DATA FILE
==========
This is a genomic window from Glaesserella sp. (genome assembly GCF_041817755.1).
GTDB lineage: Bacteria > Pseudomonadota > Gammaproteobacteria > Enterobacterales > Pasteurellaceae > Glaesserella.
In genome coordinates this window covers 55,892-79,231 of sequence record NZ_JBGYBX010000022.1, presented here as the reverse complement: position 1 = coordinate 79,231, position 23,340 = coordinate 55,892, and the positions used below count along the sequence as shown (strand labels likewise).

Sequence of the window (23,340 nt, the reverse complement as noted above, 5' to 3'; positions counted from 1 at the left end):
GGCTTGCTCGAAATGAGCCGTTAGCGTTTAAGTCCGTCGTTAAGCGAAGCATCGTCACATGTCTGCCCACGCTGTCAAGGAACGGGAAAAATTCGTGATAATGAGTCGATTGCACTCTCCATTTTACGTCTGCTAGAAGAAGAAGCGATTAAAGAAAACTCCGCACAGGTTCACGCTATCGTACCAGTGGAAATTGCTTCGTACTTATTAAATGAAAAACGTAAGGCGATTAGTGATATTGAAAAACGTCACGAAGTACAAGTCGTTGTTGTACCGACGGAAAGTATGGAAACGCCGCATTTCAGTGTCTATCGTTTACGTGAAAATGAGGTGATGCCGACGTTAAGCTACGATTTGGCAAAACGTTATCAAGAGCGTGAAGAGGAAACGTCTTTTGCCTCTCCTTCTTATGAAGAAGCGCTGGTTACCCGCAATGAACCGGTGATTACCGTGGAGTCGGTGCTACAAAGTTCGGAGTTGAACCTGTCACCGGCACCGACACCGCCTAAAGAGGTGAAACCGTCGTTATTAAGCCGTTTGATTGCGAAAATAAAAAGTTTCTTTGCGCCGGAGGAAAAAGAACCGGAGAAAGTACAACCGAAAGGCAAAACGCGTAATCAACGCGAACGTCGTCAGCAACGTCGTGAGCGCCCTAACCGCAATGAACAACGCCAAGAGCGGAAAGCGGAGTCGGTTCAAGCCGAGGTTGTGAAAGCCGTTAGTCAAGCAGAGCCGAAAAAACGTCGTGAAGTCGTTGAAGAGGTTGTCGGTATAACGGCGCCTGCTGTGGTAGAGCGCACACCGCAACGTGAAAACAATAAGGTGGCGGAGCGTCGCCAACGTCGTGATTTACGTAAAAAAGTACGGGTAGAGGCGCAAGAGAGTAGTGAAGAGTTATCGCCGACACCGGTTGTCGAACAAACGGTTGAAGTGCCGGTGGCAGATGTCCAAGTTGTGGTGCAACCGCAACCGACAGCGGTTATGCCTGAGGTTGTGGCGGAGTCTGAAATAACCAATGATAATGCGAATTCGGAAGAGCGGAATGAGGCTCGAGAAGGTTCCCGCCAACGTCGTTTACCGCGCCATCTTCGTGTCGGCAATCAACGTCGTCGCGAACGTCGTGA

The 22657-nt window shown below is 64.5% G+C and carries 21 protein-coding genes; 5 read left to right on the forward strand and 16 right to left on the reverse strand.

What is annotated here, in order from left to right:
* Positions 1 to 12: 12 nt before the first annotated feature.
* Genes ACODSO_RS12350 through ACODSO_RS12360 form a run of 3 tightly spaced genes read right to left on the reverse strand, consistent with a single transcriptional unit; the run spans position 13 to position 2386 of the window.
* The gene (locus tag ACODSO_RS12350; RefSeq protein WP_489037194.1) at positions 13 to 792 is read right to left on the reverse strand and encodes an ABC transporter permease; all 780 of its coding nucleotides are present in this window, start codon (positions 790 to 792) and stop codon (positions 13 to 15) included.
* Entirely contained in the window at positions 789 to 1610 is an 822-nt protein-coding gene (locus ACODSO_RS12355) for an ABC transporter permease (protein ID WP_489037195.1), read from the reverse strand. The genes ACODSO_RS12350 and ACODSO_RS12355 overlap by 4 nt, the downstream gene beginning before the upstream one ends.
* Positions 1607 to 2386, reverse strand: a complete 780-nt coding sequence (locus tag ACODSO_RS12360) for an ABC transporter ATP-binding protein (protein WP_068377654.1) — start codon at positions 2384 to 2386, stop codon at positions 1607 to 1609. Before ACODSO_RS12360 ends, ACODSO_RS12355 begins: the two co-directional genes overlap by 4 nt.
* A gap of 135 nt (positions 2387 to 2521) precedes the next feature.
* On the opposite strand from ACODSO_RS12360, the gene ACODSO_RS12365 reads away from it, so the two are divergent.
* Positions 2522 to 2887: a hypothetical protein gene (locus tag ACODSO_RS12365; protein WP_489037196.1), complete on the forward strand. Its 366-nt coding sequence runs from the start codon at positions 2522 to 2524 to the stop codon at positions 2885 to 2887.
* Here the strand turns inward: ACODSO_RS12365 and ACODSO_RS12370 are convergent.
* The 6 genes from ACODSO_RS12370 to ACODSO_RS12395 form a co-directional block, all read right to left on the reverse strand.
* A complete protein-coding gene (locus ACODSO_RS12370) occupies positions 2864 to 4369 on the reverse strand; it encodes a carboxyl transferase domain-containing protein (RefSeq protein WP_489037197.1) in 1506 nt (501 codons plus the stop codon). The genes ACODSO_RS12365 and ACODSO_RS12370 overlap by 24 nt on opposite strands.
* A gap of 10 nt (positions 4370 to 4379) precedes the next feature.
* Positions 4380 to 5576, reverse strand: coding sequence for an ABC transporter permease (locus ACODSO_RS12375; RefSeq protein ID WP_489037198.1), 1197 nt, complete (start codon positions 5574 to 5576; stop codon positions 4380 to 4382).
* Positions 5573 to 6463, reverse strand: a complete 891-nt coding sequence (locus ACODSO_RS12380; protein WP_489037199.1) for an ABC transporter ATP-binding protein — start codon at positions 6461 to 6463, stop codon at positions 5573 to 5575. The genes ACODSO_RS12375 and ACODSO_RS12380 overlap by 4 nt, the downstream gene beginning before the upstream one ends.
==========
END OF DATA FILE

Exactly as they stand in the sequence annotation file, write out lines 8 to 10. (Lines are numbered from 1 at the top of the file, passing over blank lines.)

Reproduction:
* Positions 1 to 12: 12 nt before the first annotated feature.
* Genes ACODSO_RS12350 through ACODSO_RS12360 form a run of 3 tightly spaced genes read right to left on the reverse strand, consistent with a single transcriptional unit; the run spans position 13 to position 2386 of the window.
* The gene (locus tag ACODSO_RS12350; RefSeq protein WP_489037194.1) at positions 13 to 792 is read right to left on the reverse strand and encodes an ABC transporter permease; all 780 of its coding nucleotides are present in this window, start codon (positions 790 to 792) and stop codon (positions 13 to 15) included.